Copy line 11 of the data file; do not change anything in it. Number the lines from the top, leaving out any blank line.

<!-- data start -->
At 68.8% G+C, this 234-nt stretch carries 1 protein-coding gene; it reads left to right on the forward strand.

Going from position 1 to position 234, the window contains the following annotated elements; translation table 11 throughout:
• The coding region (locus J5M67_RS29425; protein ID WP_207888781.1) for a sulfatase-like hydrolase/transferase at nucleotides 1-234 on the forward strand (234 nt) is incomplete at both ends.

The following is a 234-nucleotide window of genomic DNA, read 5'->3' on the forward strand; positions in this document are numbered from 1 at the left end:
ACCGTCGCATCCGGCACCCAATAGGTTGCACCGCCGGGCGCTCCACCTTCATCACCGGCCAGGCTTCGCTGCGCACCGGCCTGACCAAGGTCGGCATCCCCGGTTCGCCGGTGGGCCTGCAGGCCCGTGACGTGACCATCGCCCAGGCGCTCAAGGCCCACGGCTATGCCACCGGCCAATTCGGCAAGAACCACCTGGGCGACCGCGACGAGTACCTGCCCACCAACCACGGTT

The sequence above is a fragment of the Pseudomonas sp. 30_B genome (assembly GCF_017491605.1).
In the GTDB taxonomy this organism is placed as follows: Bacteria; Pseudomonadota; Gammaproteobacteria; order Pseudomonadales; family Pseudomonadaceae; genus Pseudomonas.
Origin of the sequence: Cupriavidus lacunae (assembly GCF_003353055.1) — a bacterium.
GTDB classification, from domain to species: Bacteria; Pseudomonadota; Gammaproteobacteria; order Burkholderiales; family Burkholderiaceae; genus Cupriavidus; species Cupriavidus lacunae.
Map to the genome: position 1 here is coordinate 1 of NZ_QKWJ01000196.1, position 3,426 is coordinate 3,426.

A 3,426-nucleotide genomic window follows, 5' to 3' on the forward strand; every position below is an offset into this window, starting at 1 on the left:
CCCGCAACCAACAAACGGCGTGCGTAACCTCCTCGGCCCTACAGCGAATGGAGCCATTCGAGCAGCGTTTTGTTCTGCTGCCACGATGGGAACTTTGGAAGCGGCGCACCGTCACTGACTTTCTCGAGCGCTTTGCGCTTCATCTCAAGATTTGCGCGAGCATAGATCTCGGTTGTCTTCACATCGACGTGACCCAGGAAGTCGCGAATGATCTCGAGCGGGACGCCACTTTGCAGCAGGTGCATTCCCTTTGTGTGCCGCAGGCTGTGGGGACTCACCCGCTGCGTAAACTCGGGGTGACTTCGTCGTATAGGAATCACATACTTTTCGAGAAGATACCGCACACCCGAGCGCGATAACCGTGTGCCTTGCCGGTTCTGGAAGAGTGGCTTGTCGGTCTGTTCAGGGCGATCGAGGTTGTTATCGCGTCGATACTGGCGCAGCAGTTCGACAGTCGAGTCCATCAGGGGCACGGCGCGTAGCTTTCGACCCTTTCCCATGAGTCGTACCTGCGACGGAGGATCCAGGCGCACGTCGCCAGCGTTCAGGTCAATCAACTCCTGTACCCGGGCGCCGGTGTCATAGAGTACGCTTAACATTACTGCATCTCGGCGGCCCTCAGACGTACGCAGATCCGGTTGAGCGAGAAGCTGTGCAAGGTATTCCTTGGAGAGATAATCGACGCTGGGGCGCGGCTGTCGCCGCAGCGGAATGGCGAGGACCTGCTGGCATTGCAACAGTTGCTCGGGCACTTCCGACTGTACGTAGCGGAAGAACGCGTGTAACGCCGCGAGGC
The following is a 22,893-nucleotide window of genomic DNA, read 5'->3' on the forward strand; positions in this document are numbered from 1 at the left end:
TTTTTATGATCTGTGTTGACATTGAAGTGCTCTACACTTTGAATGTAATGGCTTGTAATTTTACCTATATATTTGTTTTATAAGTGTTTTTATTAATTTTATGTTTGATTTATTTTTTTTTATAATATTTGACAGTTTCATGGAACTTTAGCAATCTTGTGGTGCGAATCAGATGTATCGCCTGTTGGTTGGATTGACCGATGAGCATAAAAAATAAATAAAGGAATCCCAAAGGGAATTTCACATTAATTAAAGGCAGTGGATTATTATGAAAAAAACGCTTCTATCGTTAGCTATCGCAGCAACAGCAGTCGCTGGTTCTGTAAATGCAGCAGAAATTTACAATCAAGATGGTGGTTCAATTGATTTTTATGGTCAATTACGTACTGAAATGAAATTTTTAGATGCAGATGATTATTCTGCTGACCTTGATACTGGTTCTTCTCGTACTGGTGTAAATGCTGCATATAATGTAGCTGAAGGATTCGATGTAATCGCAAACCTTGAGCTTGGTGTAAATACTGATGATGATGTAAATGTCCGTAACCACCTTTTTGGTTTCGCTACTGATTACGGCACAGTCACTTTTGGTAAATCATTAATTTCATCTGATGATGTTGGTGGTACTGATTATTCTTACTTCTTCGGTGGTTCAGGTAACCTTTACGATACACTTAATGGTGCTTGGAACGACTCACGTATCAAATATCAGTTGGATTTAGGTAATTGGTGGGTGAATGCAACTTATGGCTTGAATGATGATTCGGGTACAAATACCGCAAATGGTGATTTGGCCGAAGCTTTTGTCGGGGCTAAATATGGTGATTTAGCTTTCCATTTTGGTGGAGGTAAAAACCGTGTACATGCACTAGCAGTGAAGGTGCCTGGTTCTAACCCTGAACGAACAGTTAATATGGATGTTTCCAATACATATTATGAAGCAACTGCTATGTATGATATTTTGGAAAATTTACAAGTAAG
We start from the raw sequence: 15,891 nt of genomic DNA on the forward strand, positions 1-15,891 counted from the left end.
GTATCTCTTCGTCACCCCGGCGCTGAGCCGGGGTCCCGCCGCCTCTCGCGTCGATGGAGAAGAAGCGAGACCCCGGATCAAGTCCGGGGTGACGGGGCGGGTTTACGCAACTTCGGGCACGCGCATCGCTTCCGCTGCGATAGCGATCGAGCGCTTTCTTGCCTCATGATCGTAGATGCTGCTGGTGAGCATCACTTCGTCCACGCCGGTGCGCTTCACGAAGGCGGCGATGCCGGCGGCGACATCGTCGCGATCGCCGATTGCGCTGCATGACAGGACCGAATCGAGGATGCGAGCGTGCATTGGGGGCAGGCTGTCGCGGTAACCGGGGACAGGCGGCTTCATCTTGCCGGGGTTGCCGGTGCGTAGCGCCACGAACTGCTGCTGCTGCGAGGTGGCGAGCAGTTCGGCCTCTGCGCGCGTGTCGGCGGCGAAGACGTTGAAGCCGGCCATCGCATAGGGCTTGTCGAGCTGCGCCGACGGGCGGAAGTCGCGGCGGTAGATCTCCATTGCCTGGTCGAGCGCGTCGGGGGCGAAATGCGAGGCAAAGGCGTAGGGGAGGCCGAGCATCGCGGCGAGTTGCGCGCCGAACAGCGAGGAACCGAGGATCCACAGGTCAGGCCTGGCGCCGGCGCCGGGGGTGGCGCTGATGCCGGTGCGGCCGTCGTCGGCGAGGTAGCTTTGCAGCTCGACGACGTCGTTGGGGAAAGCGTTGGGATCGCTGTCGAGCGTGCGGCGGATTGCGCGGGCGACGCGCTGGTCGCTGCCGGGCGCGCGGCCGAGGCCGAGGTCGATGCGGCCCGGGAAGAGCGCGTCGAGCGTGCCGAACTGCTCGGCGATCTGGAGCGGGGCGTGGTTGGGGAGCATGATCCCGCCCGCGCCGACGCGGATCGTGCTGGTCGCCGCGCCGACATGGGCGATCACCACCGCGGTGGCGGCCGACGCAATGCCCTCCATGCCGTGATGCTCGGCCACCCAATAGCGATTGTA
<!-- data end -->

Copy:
A 3,426-nucleotide genomic window follows, 5' to 3' on the forward strand; every position below is an offset into this window, starting at 1 on the left: